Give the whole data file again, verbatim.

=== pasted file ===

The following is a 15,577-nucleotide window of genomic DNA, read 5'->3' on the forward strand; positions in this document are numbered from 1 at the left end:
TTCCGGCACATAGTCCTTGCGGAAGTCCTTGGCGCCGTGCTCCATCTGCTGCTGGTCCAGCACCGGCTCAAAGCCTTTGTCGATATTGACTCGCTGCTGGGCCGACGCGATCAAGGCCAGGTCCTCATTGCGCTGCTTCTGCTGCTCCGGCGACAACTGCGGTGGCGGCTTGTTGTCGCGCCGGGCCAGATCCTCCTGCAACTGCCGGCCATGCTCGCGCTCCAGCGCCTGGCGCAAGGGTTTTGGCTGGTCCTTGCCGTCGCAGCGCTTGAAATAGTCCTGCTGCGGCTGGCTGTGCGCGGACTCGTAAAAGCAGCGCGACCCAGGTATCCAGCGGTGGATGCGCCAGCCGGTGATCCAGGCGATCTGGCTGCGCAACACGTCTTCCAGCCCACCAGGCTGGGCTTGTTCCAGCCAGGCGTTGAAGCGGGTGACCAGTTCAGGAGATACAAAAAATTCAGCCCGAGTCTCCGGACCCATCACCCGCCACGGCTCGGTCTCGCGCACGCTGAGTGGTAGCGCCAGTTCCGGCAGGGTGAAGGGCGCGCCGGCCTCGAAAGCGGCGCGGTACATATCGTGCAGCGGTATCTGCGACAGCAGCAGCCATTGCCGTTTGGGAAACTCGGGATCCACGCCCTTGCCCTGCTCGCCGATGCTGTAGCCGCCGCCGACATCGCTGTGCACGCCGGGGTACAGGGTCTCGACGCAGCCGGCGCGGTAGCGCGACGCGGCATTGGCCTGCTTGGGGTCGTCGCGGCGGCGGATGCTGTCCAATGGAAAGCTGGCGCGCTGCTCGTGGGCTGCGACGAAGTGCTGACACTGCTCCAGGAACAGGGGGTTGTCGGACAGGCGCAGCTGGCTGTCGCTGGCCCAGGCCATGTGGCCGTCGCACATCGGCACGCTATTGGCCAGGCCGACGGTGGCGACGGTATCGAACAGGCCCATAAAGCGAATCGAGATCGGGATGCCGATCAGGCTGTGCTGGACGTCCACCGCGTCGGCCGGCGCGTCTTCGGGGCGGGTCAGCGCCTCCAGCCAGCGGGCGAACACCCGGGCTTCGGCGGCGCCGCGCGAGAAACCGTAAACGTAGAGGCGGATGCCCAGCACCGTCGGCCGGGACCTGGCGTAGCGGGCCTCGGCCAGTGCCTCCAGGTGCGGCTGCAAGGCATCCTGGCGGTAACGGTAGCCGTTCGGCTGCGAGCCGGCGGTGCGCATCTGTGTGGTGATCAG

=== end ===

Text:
The following is a 15,577-nucleotide window of genomic DNA, read 5'->3' on the forward strand; positions in this document are numbered from 1 at the left end:
TTCCGGCACATAGTCCTTGCGGAAGTCCTTGGCGCCGTGCTCCATCTGCTGCTGGTCCAGCACCGGCTCAAAGCCTTTGTCGATATTGACTCGCTGCTGGGCCGACGCGATCAAGGCCAGGTCCTCATTGCGCTGCTTCTGCTGCTCCGGCGACAACTGCGGTGGCGGCTTGTTGTCGCGCCGGGCCAGATCCTCCTGCAACTGCCGGCCATGCTCGCGCTCCAGCGCCTGGCGCAAGGGTTTTGGCTGGTCCTTGCCGTCGCAGCGCTTGAAATAGTCCTGCTGCGGCTGGCTGTGCGCGGACTCGTAAAAGCAGCGCGACCCAGGTATCCAGCGGTGGATGCGCCAGCCGGTGATCCAGGCGATCTGGCTGCGCAACACGTCTTCCAGCCCACCAGGCTGGGCTTGTTCCAGCCAGGCGTTGAAGCGGGTGACCAGTTCAGGAGATACAAAAAATTCAGCCCGAGTCTCCGGACCCATCACCCGCCACGGCTCGGTCTCGCGCACGCTGAGTGGTAGCGCCAGTTCCGGCAGGGTGAAGGGCGCGCCGGCCTCGAAAGCGGCGCGGTACATATCGTGCAGCGGTATCTGCGACAGCAGCAGCCATTGCCGTTTGGGAAACTCGGGATCCACGCCCTTGCCCTGCTCGCCGATGCTGTAGCCGCCGCCGACATCGCTGTGCACGCCGGGGTACAGGGTCTCGACGCAGCCGGCGCGGTAGCGCGACGCGGCATTGGCCTGCTTGGGGTCGTCGCGGCGGCGGATGCTGTCCAATGGAAAGCTGGCGCGCTGCTCGTGGGCTGCGACGAAGTGCTGACACTGCTCCAGGAACAGGGGGTTGTCGGACAGGCGCAGCTGGCTGTCGCTGGCCCAGGCCATGTGGCCGTCGCACATCGGCACGCTATTGGCCAGGCCGACGGTGGCGACGGTATCGAACAGGCCCATAAAGCGAATCGAGATCGGGATGCCGATCAGGCTGTGCTGGACGTCCACCGCGTCGGCCGGCGCGTCTTCGGGGCGGGTCAGCGCCTCCAGCCAGCGGGCGAACACCCGGGCTTCGGCGGCGCCGCGCGAGAAACCGTAAACGTAGAGGCGGATGCCCAGCACCGTCGGCCGGGACCTGGCGTAGCGGGCCTCGGCCAGTGCCTCCAGGTGCGGCTGCAAGGCATCCTGGCGGTAACGGTAGCCGTTCGGCTGCGAGCCGGCGGTGCGCATCTGTGTGGTGATCAG